People camped out for Windows 95. Can Microsoft ever be cool again? – The Washington Post

Yet in the years after Gates stepped down as chief executive, in 2000, [Microsoft] began to bungle releases and lose out on basically every big market mover in tech, ceding ground to Google, Apple, Amazon and many others on smartphones, search and social networks, as well as online music, books and ads.

Many blamed Microsoft’s lost decade on chief executive Steve Ballmer, who, when he wasn’t serving as the sweaty punchline of some of the Internet’s earliest viral videos, was ridiculing the technologies that would leave Microsoft looking outmatched. Ballmer famously laughed at the iPhone, which he said had “no chance.” (“$500?” he said. “That is the most expensive phone in the world.”)

http://www.washingtonpost.com/blogs/the-switch/wp/2015/05/07/people-camped-out-for-windows-95-can-microsoft-ever-be-cool-again/?tid=hpModule_88854bf0-8691-11e2-9d71-f0feafdd1394&hpid=z14

Some of you may remember the Palm Pilot of the late nineties. It was a handheld device with a four-inch monochrome touchscreen. To most people it looked like the electronic calendar and scheduler and note pad that it advertised itself to be.

But it was also programmable. You could write apps for it. So being the fresh-faced thirty-two-year-old that I was, my initiative not yet having been punished out of me, I bought one. And I purchased a handheld barcode scanner which I plugged into the Palm Pilot through a custom-wired interface. I then wrote an application to permit the scanning of barcodes for the purpose of tracking the movement of installed equipment owned by the technology company for which I then worked, all that data to be uploaded and synchronized with a central server.

See, that company was unable to properly depreciate the costs of its installed equipment for tax purposes, meaning that it was paying more taxes than necessary. And that added up to a significant sum every year. At any given time, they had no idea where any of their hundreds of millions of dollars’ worth of equipment was. And I knew that. So I knew that my ticket out of a service van and into corporate headquarters lay in developing this system that would save the company millions.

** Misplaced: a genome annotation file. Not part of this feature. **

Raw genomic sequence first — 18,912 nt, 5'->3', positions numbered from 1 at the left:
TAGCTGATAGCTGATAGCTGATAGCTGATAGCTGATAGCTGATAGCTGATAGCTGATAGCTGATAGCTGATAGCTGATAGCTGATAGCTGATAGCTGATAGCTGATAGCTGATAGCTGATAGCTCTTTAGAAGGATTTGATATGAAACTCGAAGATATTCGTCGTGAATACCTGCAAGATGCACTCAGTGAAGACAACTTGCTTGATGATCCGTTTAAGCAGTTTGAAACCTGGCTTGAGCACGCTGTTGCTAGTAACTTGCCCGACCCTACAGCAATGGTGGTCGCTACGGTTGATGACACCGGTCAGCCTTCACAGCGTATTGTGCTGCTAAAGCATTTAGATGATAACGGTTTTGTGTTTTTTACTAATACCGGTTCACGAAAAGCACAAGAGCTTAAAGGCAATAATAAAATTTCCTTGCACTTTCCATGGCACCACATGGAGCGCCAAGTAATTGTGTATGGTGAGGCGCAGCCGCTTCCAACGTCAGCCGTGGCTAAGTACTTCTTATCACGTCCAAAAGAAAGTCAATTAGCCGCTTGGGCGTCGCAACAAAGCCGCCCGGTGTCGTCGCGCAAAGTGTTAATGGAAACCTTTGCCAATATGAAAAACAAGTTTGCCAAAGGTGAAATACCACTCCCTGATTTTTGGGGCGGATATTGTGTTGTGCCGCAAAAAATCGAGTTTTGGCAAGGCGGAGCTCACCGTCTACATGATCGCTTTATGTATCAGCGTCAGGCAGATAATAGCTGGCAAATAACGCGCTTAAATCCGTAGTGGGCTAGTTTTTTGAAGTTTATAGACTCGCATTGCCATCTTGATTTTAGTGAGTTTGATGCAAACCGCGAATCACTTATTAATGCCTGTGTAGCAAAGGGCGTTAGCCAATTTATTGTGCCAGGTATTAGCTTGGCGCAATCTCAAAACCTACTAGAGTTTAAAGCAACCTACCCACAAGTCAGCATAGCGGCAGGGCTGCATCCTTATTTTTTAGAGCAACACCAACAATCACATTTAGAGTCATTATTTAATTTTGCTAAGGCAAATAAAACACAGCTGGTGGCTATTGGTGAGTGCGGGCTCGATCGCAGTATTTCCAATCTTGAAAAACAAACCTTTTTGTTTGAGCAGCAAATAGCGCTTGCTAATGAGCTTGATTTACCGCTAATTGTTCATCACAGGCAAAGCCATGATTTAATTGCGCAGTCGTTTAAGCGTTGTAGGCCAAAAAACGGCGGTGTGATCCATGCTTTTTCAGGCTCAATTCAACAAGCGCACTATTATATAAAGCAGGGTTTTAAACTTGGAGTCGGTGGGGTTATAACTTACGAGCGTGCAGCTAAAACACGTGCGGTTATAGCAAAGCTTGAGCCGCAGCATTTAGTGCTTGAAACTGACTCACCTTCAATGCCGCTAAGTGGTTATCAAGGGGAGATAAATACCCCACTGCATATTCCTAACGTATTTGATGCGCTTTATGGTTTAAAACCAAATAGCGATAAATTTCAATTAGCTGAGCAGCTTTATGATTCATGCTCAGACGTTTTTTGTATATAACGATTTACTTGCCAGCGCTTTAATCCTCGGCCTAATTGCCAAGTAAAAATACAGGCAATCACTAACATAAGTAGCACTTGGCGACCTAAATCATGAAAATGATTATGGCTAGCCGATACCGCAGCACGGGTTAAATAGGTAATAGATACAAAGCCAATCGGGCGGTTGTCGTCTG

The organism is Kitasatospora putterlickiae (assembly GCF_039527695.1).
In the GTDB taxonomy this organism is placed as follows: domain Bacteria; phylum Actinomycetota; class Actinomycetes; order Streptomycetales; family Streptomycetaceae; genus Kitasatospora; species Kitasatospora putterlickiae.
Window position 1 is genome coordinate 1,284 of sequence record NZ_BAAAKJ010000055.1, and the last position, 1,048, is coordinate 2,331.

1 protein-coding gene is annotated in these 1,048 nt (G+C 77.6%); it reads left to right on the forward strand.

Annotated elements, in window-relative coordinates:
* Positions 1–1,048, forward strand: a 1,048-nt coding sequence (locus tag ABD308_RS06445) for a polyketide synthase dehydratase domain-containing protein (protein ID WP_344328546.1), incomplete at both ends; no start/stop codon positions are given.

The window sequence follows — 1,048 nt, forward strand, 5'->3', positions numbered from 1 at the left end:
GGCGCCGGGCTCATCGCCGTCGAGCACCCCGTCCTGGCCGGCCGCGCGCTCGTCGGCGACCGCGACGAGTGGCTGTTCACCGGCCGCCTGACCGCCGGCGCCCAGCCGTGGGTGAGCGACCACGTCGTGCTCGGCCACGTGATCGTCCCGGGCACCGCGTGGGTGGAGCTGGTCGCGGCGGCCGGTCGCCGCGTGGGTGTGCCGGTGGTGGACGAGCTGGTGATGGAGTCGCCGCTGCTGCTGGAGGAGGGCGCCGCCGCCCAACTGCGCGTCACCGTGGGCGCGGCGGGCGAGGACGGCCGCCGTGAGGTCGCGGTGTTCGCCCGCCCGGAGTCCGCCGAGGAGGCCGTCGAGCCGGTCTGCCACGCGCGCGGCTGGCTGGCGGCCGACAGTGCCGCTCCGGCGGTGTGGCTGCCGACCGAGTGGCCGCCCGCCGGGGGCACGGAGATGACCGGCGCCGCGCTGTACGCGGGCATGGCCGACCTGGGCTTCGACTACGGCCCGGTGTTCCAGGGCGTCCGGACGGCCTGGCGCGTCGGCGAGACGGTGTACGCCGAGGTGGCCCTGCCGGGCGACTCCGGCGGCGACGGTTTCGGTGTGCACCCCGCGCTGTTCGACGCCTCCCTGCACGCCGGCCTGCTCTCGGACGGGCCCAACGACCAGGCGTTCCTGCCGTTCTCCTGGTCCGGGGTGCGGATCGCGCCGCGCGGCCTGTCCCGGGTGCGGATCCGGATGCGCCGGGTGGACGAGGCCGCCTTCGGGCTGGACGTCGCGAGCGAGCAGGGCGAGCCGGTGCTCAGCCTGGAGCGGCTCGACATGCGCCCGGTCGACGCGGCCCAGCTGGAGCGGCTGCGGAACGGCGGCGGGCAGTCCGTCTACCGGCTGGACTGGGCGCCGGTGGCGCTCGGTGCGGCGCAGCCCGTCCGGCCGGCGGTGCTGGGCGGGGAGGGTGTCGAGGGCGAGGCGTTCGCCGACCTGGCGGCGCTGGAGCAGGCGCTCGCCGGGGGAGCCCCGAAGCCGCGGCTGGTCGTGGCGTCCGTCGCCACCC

Just my luck, the Vice President of Technical Operations happened to be making a tour of the field office where I worked. So I put together my dog and pony show and unveiled my brainchild with a complete demonstration of the scanning and tracking of a piece of equipment from warehouse to site and back again.

“What good would that be,” he says. “It doesn’t even have a CD ROM drive in it. We just spent a lot of money putting all our training documents on CD ROM so that the Field Service Techs can access them. This is useless.” (He actually said all that. This is a completely true story.)

“It doesn’t even have a CD ROM drive in it.” Hmm. Meditate for a moment upon that statement from the Vice President of Technical Operations, the guy who is supposed to be in charge of figuring out what the next hot product will be. (Spoiler alert: Don’t worry, within ten years the company would be bankrupt, unable to field a product that anyone wanted.)

“It doesn’t even have a CD ROM drive in it,” he says. Hmm… It doesn’t have a CD ROM drive… …It doesn’t have a CD ROM drive. …It doesn’t have a CD ROM drive.

The Palm Pilot was the progenitor of today’s thin-client computing devices like the iPhone and Android smartphones. Thin clients ARE NOT SUPPOSED TO HAVE drives in them. It’s kind of the whole point. I was able see past the nose on my own face. I knew that someday everyone would carry in their pocket a thin client.

(But have no fear. The company later came around to my way of thinking. Eighteen months later, some middle manager who was present at my demonstration rolled out precisely the same system. He was feted as a genius of innovation. He scored himself a promotion and a fat raise. He saved the company millions, you see. And you should fear not for this reason as well: After our middle manager magically came up with the same idea, I went on strike. But it was a secret strike. I didn’t tell anyone that I was on strike. So for my remaining six years at the company, I didn’t do a lick of work. Oh sure, maybe I carried a tool bag here and there and milled around and ostentatiously turned a screw driver if I thought someone might benefit by seeing me do that, but I didn’t actually do anything. So I collected paychecks for six years while doing absolutely nothing. Ha ha.)

The point of this meandering story is that I can see the future. So you had better quit your hyena laughs and your rib-tickling notions of mental health services and non-bizarre delusions, because I can see past the nose on my own face. If I tell you, for example, that you will see competing constabularies on the same public thoroughfares in their separate police cruisers, it is going to happen.

If I tell you that the federal jurisdiction is dead and that its collapse is imminent, it is going to happen. 

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I am America’s Senior Comedian. Thank you for your kind attention in this matter.

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